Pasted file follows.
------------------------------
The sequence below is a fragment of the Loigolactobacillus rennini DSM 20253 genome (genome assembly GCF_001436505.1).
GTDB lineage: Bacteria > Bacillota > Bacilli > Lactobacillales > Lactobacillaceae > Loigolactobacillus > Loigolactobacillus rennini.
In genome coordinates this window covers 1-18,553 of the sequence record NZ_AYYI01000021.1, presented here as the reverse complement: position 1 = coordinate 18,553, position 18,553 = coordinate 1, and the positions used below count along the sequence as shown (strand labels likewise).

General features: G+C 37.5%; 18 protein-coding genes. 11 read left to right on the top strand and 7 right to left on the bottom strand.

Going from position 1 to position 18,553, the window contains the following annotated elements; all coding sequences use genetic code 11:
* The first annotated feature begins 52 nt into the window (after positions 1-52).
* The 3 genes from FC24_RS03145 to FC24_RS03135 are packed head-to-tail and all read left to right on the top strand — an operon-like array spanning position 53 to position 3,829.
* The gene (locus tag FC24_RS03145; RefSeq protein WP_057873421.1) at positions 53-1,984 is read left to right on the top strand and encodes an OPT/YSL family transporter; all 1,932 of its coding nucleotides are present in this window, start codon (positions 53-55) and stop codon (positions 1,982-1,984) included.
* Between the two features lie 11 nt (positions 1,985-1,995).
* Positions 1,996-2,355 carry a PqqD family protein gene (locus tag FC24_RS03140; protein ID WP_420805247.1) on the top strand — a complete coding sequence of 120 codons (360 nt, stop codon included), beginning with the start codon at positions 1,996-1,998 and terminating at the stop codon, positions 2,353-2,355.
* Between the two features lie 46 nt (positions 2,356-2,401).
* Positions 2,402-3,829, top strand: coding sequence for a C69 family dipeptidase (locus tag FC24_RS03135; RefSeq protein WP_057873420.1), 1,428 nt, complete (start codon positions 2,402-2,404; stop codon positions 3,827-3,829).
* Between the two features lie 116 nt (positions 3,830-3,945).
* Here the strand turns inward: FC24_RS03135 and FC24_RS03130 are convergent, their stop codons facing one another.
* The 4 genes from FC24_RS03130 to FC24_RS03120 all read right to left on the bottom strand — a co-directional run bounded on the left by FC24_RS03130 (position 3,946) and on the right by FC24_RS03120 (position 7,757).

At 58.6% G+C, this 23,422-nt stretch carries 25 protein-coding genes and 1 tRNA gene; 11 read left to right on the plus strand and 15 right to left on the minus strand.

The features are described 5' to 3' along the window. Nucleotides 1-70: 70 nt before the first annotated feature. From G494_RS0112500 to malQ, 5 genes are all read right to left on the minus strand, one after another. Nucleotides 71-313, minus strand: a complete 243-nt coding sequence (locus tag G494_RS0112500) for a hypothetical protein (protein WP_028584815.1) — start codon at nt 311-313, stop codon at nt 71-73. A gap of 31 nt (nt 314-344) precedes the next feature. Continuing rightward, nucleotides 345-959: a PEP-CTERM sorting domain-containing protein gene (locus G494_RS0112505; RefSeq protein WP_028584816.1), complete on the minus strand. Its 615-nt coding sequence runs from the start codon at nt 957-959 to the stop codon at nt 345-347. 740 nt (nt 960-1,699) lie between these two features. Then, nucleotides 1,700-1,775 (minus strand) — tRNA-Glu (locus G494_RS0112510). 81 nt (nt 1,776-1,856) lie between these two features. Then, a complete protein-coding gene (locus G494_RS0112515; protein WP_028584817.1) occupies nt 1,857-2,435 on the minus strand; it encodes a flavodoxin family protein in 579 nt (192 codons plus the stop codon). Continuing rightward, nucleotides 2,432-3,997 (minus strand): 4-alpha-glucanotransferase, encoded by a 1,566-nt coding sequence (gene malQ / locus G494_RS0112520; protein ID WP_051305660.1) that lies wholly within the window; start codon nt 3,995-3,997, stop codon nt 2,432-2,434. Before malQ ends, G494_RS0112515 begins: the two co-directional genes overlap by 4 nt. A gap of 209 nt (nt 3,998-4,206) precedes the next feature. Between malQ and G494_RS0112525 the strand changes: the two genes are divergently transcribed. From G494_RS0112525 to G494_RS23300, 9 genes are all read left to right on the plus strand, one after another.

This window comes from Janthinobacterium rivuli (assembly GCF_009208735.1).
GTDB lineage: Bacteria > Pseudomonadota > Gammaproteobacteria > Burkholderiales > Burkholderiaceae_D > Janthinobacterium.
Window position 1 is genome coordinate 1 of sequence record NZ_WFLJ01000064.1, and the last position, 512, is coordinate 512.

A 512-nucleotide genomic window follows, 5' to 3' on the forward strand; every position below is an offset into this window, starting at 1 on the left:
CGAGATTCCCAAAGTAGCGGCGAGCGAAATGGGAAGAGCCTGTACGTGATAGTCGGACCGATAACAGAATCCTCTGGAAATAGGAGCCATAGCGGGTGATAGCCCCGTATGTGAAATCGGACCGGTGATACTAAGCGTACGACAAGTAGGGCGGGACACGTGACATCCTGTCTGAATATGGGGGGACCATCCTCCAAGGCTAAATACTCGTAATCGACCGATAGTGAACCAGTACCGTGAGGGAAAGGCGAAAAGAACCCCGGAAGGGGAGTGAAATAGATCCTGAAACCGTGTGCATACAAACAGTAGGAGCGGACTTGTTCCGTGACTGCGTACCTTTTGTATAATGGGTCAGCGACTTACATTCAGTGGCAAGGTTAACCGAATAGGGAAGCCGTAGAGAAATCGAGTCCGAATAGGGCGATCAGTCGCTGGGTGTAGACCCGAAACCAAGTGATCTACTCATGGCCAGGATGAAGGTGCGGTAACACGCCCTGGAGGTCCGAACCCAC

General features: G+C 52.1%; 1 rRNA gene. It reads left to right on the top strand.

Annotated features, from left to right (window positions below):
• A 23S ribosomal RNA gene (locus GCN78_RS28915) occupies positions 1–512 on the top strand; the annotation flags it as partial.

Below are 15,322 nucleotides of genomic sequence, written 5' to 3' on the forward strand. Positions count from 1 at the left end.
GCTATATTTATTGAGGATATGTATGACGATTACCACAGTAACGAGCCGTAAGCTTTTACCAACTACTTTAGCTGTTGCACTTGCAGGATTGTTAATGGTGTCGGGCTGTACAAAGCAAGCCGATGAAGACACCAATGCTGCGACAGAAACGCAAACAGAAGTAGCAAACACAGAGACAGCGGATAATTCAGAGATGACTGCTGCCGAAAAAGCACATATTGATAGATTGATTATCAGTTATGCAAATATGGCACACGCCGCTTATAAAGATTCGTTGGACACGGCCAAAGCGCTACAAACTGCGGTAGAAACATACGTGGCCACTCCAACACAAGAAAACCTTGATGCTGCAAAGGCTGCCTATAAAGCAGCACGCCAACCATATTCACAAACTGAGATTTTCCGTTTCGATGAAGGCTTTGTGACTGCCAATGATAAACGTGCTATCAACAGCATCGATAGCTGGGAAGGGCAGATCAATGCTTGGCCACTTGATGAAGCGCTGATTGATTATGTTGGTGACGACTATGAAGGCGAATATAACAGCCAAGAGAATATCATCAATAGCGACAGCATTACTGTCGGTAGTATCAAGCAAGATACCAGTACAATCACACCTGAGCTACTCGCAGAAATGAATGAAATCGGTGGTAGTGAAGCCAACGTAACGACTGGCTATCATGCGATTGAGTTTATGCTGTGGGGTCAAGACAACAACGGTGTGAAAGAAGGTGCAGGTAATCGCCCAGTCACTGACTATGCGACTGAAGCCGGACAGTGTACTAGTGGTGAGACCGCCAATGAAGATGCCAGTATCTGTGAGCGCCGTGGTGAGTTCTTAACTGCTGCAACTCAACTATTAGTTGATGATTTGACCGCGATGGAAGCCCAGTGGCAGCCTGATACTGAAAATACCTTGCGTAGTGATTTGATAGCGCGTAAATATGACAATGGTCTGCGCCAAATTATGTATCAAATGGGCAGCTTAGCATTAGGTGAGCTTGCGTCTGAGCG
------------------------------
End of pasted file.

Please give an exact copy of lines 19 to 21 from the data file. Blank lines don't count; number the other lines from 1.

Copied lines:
GTDB lineage: Bacteria > Pseudomonadota > Gammaproteobacteria > Burkholderiales > Burkholderiaceae_D > Janthinobacterium.
Window position 1 is genome coordinate 1 of sequence record NZ_WFLJ01000064.1, and the last position, 512, is coordinate 512.

A 512-nucleotide genomic window follows, 5' to 3' on the forward strand; every position below is an offset into this window, starting at 1 on the left: